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Harvard University President Lawrence Bacow to step down next year

Harvard’s 29th president led it through coronavirus pandemic and racial reckoning

Harvard University President Lawrence S. Bacow at commencement on May 26. (Brian Snyder/Reuters)
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Lawrence S. Bacow, who has led Harvard University as president through the tumult of the coronavirus pandemic and an intensive reckoning with its historic role in slavery and racial discrimination, announced Wednesday that he will step down after the next academic year.

Bacow, 70, will have served five years as Harvard’s 29th president by the time he leaves one of the world’s most influential education leadership positions on June 30, 2023. That is less than half the tenure of his predecessor, Drew Gilpin Faust, who was president for 11 years.

“There is never a good time to leave a job like this one, but now seems right to me,” Bacow said in a statement to the Harvard community. “Through our collective efforts, we have found our way through the pandemic. We have worked together to sustain Harvard through change and through storm, and collectively we have made Harvard better and stronger in countless ways.”

Bacow’s announcement comes at a time of transition for several prominent universities and after an exceptionally challenging two-plus years of fallout from the public health crisis. In recent months the presidents of Columbia University, Dartmouth College, Howard University and the Massachusetts Institute of Technology, among others, have declared plans to step down.

In early March 2020, as the coronavirus was spreading rapidly across the United States, Harvard was one of the first universities to send students home. The pivot to online classes and seemingly endless questions about virus testing, infection levels, masking policies, remote instruction, hybrid learning, student gap years, mental health care, vaccination requirements, faculty safety, financial troubles and more created a chaotic and unprecedented situation for colleges and universities everywhere. Harvard, the nation’s oldest institution of higher education, was no exception.

Bacow and his wife, Adele, were infected in March 2020. After they recovered from covid-19, Bacow told the Harvard Gazette that he had gotten tested at that early moment because of an autoimmune condition that made him vulnerable to infection. “And when we tested positive I thought, ‘This is going to be interesting,’ ” Bacow said.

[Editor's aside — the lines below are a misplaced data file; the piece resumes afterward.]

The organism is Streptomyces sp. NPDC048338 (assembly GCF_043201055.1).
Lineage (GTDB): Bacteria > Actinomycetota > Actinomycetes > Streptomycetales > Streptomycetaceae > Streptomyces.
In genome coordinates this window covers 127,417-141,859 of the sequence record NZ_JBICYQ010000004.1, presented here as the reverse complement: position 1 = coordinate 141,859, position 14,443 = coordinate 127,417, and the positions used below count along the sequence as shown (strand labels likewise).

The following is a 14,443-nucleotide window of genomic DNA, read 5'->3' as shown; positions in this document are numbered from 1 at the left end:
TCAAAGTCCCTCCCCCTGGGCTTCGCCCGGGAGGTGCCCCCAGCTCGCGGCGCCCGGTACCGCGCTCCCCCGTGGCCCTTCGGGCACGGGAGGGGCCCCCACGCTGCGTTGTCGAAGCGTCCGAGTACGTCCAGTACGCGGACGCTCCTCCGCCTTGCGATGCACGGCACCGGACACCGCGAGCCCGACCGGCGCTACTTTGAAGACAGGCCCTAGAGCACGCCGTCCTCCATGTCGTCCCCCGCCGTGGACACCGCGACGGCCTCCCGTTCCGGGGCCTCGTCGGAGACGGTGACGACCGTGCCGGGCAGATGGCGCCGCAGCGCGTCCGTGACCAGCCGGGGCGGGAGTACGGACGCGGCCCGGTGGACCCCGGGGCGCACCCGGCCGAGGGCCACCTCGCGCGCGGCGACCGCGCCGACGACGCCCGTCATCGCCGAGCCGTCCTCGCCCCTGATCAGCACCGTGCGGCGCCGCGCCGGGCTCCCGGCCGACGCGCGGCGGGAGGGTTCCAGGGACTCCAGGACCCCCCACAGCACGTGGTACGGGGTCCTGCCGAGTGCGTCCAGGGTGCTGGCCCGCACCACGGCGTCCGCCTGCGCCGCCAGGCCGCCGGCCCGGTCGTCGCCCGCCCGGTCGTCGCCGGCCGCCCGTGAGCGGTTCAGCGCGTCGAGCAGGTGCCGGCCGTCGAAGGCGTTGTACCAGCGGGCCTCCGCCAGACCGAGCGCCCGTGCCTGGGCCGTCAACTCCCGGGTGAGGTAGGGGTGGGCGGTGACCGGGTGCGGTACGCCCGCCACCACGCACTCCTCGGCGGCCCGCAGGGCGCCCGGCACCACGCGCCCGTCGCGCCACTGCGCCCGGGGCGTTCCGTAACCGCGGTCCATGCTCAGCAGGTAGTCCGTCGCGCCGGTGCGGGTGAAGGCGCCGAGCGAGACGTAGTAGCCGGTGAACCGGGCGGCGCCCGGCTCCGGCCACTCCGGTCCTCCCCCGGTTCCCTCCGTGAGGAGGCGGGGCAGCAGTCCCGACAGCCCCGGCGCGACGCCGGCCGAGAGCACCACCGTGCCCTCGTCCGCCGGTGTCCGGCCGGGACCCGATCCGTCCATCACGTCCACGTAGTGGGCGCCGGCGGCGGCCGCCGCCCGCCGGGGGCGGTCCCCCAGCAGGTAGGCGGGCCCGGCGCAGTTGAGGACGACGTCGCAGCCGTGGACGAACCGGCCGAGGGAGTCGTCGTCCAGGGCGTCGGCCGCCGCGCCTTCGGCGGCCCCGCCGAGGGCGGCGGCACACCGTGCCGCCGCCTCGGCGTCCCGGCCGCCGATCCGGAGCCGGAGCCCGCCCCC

In one of the key decisions Bacow made that year, Harvard joined with MIT in a lawsuit challenging a Trump administration order that would have required international students to take classes in person despite the prevalence of remote instruction in fall 2020. There were fears that some students could be deported, or that schools could be pressured to reopen in person prematurely. But the administration backed down in the face of the legal challenge.

Leaders of the Harvard Corporation, the university’s principal governing board, praised Bacow’s handling of the health crisis. William F. Lee, the outgoing senior fellow on the board, and Penny Pritzker, who will take over from Lee on July 1, said in a statement that Bacow had worked “relentlessly to keep Harvard’s core activities of education, research, and service moving forward under conditions that none of us would have envisioned.”

Bacow served several years on the board before he became president in July 2018. He was previously president of Tufts University and spent much of his career at MIT, holding positions as a professor of environmental studies, chair of the faculty and chancellor.

In September 2019, Bacow caused an uproar with a remark that compared a fundraising policy, in which wealthy alumni would not be “owned” by individual Harvard schools, to the 13th Amendment, which banned slavery. The remark drew instant criticism as an inappropriate comparison, and Bacow said afterward that he regretted causing offense.

Under Bacow, Harvard undertook a major review of its ties to slavery and racial discrimination. The university released a landmark report in April that found Harvard leaders, faculty and staff had enslaved more than 70 individuals during the 17th and 18th centuries when slavery was legal in Massachusetts. The report also explored Harvard’s extensive ties to wealth generated from slave labor in the South and Caribbean, and the connections between some of its presidents and faculty to the eugenics movement and other theories used to promote white supremacy.

Harvard leaders and staff enslaved 79 people, university finds

“Harvard benefited from and in some ways perpetuated practices that were profoundly immoral,” Bacow said at the time. “Consequently, I believe we bear a moral responsibility to do what we can to address the persistent corrosive effects of those historical practices on individuals, on Harvard, and on our society.”

In his final year, Bacow and Harvard will be in the spotlight again as the Supreme Court considers a lawsuit that challenges the university’s use of race as a factor in admissions. Oral arguments in that case are expected in the fall. Bacow has been a fierce proponent of keeping the race-conscious admissions policy. In January, he said the court’s decision to take up the case “puts at risk 40 years of legal precedent granting colleges and universities the freedom and flexibility to create diverse campus communities.”

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